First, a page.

Perusing the disagreements about sex in the American church can leave a person overwhelmed by different emotions and thoughts. Often, many of the people I talk to about these issues, have experienced sadness, anger, offense, and quite a bit angst. For many, sifting through the exegetical or historical arguments, for good or for poor, can leave a person drained of any desire to attend, let alone pastor, a local church in the contemporary era. Because of this I don’t want to spend any time on the contentious issues of sexuality at the moment. Instead, I want to address an argument I have run across a number of times that has brought me a bit of amusement.

The argument goes somewhat to this effect: it may be all well and good that Christians disagree about what are the correct or incorrect morals of the Christian life, but those with whom you disagree are a part of the family of God. You cannot reject your family but must accept  these differences of opinion on the assumption that they are a part of the family of God.

I understand the most simplistic use of this idea. One’s family is an indissoluble bond. The ontological nature of the bond is such that even a disagreement cannot actually destroy it. This is a powerful image. As Dr. Scot McKnight emphasizes, Paul intentionally uses family language in the expected place of friendship language precisely for this reason. Casting the bond created by the Spirit between believers as one of family means the interactions between disagreeing members of a local community of faith, or between opposing communities of faith, must be dictated by the realities of family life.

Yet, it is precisely here, the dictating norms of family existence, that it seems the use of this metaphor becomes unusably empty for us in this current age. This is because America’s posture toward the family in the late twentieth and early twenty-first centuries can only be described as hatred. Let’s turn to some of the most common societal realities of America. About fifty percent of all children of parents under thirty will be born to unmarried parents, a majority of which will separate by the time the child is five years old. The birth rate continues its overall, decades long decline. In fact, while people are having fewer children they are replacing them with pets. The younger a person or couple is the more likely they are to determine long term financial decisions with pets in mind more than the factors of marriage or children. More than interesting social trends, these studies show a massive culmination in America’s shift from the historical model of creating families through marriage and childbirth to a new cultural way of life assumed to be a common option.

We should also acknowledge the more anecdotal themes of family in our culture since their constant bombardment makes them more real to us by affect than even the statistics referenced above.

There is the idea that you should place your career before having a family, if not in ultimate importance, surely in the chronological order of one’s life.

The oppressive idea that a person should “find themselves” in late teen years through their twenties, even pushing into early to mid-thirties now, is pervasive everywhere. The implicit claim being that the formation of the individual among their family was not their true identity, but identity must be discovered apart from their originating family among friends in a different place. This leads to the idea that friends are one’s true family as marked by the acceptance of the person as they so desire. This chosen friendship-family is contrasted begrudgingly with the connection of the person to their judgmental and demanding biological family. This trope is reflected upon in a plethora of movies and TV shows for the last thirty years.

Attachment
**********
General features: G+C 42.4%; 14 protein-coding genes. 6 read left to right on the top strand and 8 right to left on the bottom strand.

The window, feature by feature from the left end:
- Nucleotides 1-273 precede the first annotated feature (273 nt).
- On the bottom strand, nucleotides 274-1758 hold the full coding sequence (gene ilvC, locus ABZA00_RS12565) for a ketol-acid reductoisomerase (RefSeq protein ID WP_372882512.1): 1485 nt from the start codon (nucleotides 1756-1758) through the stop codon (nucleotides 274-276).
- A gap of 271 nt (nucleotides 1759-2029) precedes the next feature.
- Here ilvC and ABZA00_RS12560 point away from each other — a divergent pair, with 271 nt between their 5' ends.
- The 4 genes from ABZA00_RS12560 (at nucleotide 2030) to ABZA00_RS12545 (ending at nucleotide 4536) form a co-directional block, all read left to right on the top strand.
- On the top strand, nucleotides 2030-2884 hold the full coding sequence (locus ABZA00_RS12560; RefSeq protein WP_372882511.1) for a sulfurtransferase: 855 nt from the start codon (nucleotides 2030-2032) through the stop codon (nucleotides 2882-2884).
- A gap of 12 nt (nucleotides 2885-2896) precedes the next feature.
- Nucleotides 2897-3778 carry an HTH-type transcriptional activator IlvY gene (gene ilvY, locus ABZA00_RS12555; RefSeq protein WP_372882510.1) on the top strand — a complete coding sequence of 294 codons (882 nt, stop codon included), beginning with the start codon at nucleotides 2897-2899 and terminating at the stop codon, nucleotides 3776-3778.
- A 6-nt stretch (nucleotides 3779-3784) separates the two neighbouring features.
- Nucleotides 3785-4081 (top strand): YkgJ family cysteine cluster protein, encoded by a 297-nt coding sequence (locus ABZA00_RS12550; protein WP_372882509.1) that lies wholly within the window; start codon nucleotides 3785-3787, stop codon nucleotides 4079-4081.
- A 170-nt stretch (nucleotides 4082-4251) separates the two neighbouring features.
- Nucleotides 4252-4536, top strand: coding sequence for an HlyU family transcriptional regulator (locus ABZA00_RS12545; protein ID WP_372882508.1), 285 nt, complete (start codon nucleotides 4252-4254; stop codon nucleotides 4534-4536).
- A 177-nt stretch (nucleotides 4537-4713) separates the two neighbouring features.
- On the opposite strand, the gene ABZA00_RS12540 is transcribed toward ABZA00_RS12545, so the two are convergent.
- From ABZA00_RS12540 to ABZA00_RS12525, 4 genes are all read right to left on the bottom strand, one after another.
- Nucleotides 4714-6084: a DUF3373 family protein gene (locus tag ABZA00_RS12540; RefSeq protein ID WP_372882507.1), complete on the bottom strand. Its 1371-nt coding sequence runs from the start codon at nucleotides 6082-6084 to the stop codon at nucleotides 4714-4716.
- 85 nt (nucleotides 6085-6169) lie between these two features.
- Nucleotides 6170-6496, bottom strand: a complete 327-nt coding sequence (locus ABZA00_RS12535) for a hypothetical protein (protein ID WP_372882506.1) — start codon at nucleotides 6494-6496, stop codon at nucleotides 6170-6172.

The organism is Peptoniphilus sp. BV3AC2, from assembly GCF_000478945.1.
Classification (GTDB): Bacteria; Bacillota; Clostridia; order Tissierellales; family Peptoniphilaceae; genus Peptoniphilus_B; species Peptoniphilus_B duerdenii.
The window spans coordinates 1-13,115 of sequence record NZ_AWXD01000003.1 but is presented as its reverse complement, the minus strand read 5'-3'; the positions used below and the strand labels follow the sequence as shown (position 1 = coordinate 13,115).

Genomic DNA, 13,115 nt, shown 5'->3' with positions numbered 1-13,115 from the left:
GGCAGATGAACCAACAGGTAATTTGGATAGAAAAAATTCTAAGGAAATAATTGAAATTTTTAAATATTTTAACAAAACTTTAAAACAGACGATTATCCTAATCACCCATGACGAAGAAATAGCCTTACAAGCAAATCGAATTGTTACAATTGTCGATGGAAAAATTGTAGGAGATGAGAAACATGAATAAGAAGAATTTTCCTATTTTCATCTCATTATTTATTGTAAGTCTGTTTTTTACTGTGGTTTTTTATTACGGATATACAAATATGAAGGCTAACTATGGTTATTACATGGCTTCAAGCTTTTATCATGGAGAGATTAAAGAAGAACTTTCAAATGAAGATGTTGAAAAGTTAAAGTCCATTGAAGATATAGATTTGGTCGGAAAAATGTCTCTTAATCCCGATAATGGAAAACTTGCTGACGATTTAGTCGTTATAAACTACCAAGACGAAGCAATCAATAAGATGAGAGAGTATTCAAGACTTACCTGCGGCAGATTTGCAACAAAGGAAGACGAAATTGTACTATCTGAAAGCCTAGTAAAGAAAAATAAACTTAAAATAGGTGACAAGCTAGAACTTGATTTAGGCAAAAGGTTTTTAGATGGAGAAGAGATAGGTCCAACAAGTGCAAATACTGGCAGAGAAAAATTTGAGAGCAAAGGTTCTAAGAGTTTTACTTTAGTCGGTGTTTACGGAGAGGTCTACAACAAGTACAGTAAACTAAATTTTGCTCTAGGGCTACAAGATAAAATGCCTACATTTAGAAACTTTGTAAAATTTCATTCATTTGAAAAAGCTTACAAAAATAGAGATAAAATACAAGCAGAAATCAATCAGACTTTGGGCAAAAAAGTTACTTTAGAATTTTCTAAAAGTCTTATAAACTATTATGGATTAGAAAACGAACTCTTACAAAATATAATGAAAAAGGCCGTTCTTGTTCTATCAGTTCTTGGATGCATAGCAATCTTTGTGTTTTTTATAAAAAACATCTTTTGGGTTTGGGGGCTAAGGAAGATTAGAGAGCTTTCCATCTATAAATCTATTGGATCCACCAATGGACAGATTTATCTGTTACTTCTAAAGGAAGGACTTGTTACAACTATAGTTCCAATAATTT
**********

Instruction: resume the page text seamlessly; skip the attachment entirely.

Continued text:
What’s more, divorce is seen as a positive action for the betterment of the adults and children involved because a person should never feel the stifling constriction of family demands. If family becomes uncomfortable, or you believe you should be someone other than who the family says you are, then the family is an expendable element of life in the pursuit of self-fulfillment. The normalization of broken, and then the unavoidable formation of blended families, attests to our cultural need for fluidity in the definition of family.

Furthermore, the commonality of medicine allows our society to perceive children as commodities. Whether it is controlling when we want to have children with contraception, using science to overcome our infertility, or ridding ourselves of our undesired babies, we have fully accepted the idea that it is humanity’s right to control the existence of our children. We have no need for small alters in our homes at which we should pray to our family gods for mercy or fertility, instead our scientific capabilities have convinced us that we, ourselves, are the gods of our family planning.

Medicine has even shifted the way our society thinks of adoption. Formerly, infertility could not be overcome with medicine. An adopted child would take the place of the child which could not be progenerated and in doing so would receive all of the rights and responsibilities of being in the formerly vacant position in the family. In this way an adopted child would fill an actual place in the family becoming an integral member of the family’s structure. Presently, adoption is fundamentally believed to be the addition of a child in the proximity of an adult who desires to have a child dependent upon them. So now an adopted child simply comes to fulfill the desire of an adult. Such a self-fulfilling view of adoption allows single individuals or couples who do not desire to go through the arduous, self-giving process of pregnancy or same-sex couples, who are incapable of procreating by nature, to believe the desire to care for a child creates a family. Such a concept of self-gratifying adoption, whether or not it is pragmatically beneficial for any particular child, is interchangeable with the culture-wide compulsion to own a pet. This is continually acknowledged in popular jargon as people give voice to our society’s diluted sense of family by referring to pets as “fur babies” and to owners as “pet parents”.